New Hieromartyrs Nicholas archbishop of Velikoustiuzh, James, John, Vladimir, and Nicholas priests (1937).
New Hieromartyr Sergius deacon and Virgin-martyr Vera (1942).
Venerable Sebastian, abbot of Poshekhonye Monastery (Vologda) (1500).
Glorification (1694) of Righteous Simeon, wonderworker of Verkhoturye (1642).
St. Modestus I, archbishop of Jerusalem (4th c.).
Venerable Florus, bishop of Amisus (7th c.).
Venerable Michael the Confessor at Constantinople (845).
Martyr Eubotius at Cyzicus (318).
Venerable Winnibald, abbot and missionary of England and Heidenheim (Germany) (761) (Celtic & British).
Hieromartyr Zaccheus the Deacon and St. Alpheus the Reader of Caesarea (Greek).
St. Gatianus, first bishop of Tours (3rd c.).
St. Sophia the Wonderworker (Greek).

The Scripture Readings

James 2:14-26

Faith Without Works Is Dead

14 What does it profit, my brethren, if someone says he has faith but does not have works? Can faith save him? 15 If a brother or sister is naked and destitute of daily food, 16 and one of you says to them, “Depart in peace, be warmed and filled,” but you do not give them the things which are needed for the body, what does it profit? 17 Thus also faith by itself, if it does not have works, is dead.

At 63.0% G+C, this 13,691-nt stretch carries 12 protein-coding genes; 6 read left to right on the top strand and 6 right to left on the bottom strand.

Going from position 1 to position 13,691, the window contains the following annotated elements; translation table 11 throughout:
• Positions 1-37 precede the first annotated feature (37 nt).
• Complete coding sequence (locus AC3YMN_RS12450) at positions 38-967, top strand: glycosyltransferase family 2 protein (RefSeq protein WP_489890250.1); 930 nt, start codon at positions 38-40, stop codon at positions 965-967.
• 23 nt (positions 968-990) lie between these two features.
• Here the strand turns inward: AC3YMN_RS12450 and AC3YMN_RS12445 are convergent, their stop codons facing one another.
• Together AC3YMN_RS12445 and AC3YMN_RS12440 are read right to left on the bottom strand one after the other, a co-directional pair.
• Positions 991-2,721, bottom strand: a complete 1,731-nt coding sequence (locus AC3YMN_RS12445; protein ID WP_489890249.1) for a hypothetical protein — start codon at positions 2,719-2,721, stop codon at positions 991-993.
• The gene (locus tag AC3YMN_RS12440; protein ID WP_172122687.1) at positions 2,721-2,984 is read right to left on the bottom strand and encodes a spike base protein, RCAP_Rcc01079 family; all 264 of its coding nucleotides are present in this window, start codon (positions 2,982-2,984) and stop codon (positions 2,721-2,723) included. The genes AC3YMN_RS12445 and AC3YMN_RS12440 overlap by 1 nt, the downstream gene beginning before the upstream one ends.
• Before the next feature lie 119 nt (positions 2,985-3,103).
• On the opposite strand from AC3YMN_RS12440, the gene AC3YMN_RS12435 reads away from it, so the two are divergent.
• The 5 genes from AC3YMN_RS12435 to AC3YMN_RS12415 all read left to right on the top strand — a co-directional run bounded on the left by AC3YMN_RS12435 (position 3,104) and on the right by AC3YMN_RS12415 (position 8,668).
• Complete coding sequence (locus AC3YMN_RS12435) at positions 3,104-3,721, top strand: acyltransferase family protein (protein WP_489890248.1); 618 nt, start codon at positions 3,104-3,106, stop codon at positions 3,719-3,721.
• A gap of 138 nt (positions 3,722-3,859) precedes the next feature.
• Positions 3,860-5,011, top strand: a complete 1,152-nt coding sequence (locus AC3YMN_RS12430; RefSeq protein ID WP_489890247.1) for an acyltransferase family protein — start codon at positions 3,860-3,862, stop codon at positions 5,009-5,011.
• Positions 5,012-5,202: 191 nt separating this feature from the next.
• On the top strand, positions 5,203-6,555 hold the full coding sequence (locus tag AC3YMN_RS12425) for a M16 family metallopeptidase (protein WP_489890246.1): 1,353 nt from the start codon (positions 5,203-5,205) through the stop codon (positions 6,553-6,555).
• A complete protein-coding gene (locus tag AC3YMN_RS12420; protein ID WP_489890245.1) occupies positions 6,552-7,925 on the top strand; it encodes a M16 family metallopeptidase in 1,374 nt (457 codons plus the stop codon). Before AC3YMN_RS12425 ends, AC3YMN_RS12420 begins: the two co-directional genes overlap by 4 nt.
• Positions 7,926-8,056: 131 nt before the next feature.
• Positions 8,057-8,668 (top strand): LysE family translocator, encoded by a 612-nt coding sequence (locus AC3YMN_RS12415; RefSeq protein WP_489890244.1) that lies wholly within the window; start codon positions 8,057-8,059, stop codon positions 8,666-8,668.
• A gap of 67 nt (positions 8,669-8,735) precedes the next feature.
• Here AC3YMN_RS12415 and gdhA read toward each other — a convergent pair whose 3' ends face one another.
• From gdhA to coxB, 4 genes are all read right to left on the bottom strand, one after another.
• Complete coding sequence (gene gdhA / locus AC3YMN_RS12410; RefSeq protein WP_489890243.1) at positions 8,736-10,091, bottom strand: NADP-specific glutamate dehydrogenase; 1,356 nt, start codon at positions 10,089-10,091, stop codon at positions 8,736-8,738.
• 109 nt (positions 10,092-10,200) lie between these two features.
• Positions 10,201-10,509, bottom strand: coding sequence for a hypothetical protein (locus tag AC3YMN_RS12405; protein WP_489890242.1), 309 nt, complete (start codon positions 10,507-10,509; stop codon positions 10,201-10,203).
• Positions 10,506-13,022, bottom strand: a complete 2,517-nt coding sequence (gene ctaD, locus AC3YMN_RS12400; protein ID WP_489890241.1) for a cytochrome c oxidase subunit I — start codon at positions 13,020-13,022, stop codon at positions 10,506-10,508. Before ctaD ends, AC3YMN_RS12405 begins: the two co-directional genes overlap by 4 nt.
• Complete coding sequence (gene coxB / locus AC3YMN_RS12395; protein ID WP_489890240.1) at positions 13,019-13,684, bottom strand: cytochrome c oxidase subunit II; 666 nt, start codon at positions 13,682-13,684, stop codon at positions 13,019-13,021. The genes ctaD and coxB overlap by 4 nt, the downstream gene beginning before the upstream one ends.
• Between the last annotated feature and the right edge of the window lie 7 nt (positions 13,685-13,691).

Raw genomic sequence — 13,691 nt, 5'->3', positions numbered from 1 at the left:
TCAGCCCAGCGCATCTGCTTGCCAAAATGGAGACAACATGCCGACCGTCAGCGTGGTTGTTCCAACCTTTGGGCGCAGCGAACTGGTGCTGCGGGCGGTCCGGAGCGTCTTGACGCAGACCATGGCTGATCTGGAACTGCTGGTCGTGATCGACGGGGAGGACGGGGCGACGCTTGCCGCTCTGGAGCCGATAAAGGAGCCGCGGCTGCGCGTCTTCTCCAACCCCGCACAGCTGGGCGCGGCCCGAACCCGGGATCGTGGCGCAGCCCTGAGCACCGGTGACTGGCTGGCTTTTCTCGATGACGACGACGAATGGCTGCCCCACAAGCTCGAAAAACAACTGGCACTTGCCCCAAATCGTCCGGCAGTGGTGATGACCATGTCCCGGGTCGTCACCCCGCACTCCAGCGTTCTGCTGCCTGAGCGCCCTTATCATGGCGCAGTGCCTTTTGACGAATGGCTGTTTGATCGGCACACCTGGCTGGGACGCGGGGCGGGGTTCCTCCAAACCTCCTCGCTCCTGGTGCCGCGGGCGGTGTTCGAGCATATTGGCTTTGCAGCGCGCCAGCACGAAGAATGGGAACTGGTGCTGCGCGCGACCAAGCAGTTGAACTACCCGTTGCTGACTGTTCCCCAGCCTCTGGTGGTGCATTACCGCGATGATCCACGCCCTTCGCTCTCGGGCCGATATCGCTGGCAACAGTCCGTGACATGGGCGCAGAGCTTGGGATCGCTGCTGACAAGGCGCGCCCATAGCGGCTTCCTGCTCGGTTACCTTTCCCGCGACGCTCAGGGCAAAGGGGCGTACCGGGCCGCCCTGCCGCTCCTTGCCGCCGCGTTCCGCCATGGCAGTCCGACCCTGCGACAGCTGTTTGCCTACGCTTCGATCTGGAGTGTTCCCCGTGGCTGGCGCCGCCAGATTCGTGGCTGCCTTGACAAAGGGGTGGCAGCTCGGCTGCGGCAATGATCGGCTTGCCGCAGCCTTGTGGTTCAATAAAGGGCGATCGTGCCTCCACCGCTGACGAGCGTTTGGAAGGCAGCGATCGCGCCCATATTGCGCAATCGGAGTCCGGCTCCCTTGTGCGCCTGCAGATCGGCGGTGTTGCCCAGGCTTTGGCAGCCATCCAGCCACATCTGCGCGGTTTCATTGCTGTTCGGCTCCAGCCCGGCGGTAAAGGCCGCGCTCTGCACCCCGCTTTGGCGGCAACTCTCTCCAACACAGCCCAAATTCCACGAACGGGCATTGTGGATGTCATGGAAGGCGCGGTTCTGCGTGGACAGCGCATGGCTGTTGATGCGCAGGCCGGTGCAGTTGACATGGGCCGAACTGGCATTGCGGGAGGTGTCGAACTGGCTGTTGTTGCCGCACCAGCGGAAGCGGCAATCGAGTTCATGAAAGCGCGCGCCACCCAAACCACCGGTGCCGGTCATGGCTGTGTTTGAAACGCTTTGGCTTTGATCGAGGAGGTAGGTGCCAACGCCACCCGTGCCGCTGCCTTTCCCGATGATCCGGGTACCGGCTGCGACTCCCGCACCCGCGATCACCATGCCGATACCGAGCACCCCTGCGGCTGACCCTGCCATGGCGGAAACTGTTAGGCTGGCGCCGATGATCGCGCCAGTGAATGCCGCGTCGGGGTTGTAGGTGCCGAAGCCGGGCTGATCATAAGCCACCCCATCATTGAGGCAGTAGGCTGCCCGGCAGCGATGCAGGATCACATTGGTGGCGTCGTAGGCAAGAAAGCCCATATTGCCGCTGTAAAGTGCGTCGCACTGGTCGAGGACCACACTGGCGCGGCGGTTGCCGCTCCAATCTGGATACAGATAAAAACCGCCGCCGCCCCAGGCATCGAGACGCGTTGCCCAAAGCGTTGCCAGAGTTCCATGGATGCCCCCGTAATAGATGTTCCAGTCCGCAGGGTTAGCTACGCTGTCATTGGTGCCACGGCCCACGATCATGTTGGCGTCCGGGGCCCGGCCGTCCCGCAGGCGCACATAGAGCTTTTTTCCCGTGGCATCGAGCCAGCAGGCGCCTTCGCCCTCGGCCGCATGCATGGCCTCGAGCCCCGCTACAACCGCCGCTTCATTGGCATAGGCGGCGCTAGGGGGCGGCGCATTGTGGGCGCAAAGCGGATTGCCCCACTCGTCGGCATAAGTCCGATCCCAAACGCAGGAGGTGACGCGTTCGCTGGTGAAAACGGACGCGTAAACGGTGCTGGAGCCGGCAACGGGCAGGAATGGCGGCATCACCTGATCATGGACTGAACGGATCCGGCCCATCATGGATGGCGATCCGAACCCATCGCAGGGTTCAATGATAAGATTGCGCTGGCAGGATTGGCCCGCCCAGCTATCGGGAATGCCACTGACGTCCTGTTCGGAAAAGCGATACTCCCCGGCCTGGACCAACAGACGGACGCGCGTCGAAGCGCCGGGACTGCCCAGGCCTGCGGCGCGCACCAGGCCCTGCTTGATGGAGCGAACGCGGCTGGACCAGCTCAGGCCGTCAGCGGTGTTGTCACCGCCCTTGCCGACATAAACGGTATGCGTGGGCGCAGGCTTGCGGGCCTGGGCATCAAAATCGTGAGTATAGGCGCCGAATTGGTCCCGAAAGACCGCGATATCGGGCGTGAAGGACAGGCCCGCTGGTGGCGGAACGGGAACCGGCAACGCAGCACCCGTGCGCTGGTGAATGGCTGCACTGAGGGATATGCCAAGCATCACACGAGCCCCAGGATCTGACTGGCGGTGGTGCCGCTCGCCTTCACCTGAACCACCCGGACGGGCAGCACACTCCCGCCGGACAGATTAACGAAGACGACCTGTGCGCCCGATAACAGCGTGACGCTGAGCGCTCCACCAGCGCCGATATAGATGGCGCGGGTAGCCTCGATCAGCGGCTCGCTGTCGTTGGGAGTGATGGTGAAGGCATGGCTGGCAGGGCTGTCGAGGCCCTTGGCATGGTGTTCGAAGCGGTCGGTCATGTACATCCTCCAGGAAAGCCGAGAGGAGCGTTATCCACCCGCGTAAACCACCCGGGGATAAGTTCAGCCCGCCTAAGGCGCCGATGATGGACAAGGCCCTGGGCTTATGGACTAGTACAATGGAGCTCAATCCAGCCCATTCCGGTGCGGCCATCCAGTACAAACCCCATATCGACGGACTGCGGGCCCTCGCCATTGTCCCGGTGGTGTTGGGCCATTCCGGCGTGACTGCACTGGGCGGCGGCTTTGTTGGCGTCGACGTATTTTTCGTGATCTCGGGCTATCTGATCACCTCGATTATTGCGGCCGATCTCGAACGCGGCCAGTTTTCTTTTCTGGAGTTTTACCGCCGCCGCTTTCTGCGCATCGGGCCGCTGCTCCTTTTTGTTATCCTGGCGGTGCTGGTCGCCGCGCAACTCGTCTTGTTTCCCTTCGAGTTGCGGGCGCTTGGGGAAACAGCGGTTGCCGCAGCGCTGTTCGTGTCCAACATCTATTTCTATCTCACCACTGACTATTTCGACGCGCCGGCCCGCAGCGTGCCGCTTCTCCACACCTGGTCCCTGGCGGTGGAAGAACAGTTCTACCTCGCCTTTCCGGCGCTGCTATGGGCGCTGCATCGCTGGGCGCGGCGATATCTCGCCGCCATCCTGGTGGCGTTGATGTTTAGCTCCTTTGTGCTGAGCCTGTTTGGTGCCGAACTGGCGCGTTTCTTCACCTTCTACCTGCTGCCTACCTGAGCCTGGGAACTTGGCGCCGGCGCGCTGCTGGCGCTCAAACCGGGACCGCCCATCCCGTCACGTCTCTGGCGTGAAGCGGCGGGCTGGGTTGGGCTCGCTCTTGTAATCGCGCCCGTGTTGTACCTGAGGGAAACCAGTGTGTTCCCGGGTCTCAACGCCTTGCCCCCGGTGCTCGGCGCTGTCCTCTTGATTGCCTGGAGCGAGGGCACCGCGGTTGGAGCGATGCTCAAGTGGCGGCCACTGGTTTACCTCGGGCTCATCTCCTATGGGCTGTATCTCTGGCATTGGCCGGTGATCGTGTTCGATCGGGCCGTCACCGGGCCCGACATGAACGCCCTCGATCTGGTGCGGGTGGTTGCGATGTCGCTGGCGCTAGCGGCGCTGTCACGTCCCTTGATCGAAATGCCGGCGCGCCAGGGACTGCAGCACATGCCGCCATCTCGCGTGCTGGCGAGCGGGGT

18 But someone will say, “You have faith, and I have works.” Show me your faith without your works, and I will show you my faith by my works. 19 You believe that there is one God. You do well. Even the demons believe—and tremble! 20 But do you want to know, O foolish man, that faith without works is dead? 21 Was not Abraham our father justified by works when he offered Isaac his son on the altar? 22 Do you see that faith was working together with his works, and by works faith was made perfect? 23 And the Scripture was fulfilled which says, “Abraham believed God, and it was accounted to him for righteousness.” And he was called the friend of God. 24 You see then that a man is justified by works, and not by faith only.